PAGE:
I am running my card across the security reader when I see it. Orange truck far right tucked almost out of sight. I’m uncertain what to do at this point or what’s expected of me. I always play by the rules, yet I almost sprint back to my car. Somehow my cell phone is in my hand, and I’m dialing Raynes. “We have got to stop meeting like this.” I hear the laughter in his voice.


“Orange truck.” I’m almost gasping, moving so quickly back to my car.


“Where?” Raynes doesn’t miss a beat. I can hear him scrambling to put clothes on in the background.


“It’s in the parking lot. Empty,” I say, anticipating his next question.


“I’m on my way. Stay put.”


Well, so much for Raynes’s rules. After a few minutes, I get out of my Lexus and casually saunter over to the truck. There’s nothing casual about how I’m feeling. I keep glancing around, expecting someone to jump out of the darkness at any moment. And somehow, I continue moving forward. It’s the scene in every horror movie when audiences yell, “Don’t go there.”


I snap a picture of the truck’s license plate and all sides of the vehicle. I even get several pictures of the inside from the driver’s side and the passenger’s side. Each snap, whirr, click is preceded by a furtive glance around the lot. It remains empty.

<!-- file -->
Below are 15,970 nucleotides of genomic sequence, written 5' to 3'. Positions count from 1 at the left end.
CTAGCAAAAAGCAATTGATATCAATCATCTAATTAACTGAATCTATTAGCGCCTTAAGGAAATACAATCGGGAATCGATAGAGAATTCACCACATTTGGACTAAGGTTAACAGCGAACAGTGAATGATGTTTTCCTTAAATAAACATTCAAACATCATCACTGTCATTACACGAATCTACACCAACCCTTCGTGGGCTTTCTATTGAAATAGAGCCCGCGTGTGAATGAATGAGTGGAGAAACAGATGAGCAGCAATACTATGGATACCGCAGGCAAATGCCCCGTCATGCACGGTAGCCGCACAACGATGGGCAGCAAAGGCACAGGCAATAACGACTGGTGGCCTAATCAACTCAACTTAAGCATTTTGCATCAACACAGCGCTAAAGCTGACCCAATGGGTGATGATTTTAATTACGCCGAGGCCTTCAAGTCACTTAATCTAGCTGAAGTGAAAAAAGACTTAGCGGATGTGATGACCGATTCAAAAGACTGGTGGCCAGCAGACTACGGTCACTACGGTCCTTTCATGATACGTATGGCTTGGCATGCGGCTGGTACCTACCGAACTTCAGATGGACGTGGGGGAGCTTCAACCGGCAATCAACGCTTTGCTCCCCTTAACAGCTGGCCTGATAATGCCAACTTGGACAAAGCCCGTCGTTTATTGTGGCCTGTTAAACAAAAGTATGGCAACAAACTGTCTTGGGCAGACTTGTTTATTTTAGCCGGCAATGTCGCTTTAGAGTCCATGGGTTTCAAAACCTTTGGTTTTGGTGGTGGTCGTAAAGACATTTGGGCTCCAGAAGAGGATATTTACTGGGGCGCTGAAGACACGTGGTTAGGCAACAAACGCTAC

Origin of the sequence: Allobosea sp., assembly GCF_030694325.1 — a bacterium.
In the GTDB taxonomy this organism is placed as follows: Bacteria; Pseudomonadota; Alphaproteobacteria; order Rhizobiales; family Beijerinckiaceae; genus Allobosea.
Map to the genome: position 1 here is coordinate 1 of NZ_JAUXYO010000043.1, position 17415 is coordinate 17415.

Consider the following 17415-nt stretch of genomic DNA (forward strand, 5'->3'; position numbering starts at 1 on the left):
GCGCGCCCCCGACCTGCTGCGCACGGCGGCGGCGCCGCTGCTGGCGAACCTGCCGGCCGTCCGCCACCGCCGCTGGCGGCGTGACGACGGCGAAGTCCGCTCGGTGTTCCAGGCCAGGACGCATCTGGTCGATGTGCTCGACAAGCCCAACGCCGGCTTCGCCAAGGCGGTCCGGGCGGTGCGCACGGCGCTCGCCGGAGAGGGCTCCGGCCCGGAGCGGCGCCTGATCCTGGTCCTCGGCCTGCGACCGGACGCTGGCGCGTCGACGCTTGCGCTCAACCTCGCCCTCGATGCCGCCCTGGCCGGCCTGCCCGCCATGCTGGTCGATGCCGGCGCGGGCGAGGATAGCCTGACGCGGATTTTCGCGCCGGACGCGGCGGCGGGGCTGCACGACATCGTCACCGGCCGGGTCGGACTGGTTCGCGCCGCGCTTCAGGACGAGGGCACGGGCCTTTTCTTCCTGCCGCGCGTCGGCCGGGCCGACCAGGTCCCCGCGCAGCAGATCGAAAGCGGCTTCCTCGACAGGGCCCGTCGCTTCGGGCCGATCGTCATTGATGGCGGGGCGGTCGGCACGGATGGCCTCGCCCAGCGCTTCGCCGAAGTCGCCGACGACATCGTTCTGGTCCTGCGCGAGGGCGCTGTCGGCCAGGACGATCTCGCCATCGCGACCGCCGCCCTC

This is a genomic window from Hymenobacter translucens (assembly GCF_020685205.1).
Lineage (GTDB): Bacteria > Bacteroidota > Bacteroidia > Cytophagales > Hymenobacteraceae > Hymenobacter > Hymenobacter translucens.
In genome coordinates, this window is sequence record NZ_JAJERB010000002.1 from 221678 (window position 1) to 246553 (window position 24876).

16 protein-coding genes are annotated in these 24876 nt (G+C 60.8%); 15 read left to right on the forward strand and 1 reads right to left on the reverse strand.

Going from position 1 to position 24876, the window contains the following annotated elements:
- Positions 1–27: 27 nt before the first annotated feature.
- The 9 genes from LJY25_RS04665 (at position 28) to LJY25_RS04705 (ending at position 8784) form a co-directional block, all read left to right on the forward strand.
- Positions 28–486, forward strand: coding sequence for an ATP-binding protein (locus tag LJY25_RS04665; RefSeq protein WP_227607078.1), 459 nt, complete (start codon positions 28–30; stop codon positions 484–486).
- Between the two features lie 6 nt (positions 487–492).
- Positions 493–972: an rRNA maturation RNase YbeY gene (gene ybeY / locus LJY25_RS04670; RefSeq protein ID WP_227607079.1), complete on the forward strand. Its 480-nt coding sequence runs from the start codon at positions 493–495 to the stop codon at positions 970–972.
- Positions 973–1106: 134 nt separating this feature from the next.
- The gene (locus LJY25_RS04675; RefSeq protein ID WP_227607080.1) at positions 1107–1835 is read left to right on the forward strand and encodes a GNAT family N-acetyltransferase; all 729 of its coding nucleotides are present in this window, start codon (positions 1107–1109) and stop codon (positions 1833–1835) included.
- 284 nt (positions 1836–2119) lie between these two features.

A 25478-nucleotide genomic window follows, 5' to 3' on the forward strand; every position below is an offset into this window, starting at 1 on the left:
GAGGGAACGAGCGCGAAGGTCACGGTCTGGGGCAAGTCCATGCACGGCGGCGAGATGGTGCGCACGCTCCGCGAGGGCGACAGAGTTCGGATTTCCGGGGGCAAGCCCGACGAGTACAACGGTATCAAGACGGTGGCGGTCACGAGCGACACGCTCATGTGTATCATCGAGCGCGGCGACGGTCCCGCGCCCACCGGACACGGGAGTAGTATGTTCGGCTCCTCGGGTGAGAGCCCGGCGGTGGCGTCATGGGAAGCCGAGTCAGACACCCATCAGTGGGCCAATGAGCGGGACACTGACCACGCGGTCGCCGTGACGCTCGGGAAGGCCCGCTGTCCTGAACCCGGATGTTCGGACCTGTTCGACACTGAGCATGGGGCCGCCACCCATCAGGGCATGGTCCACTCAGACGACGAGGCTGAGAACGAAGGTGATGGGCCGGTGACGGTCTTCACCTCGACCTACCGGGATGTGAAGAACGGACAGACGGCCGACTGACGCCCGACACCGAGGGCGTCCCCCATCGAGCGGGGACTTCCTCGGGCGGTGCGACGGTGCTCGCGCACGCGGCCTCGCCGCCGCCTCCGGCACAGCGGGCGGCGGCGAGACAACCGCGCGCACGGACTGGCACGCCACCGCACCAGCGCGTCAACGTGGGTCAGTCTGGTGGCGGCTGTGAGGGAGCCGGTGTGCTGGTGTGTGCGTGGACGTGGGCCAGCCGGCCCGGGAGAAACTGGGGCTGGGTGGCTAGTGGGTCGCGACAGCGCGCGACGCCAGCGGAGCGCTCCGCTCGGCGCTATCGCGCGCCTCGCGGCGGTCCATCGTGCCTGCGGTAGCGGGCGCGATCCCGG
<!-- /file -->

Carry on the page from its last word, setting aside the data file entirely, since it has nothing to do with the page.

I head back to my car and climb in, wishing I had stopped for coffee. Even a McDonald’s would taste good right about now. And in fairness to the Golden Arches, the coffee is very decent.


Turns out, it may be just as well I don’t have any liquid to spill. A lone figure approaches the truck. I feel myself stiffen and straighten, and then I immediately slide down in my seat. I’ve watched enough Law & Order to know what pretend cops do.


Raynes is at least 10 minutes out. I’m staying hidden while simultaneously getting a description of the perp (perhaps I watch too much Law & Order) by taking his picture. It is a man.


He is now in the truck and slowly backing out of the CCC parking lot. I turn my car on and follow. I honestly don’t know what the hell is wrong with me lately.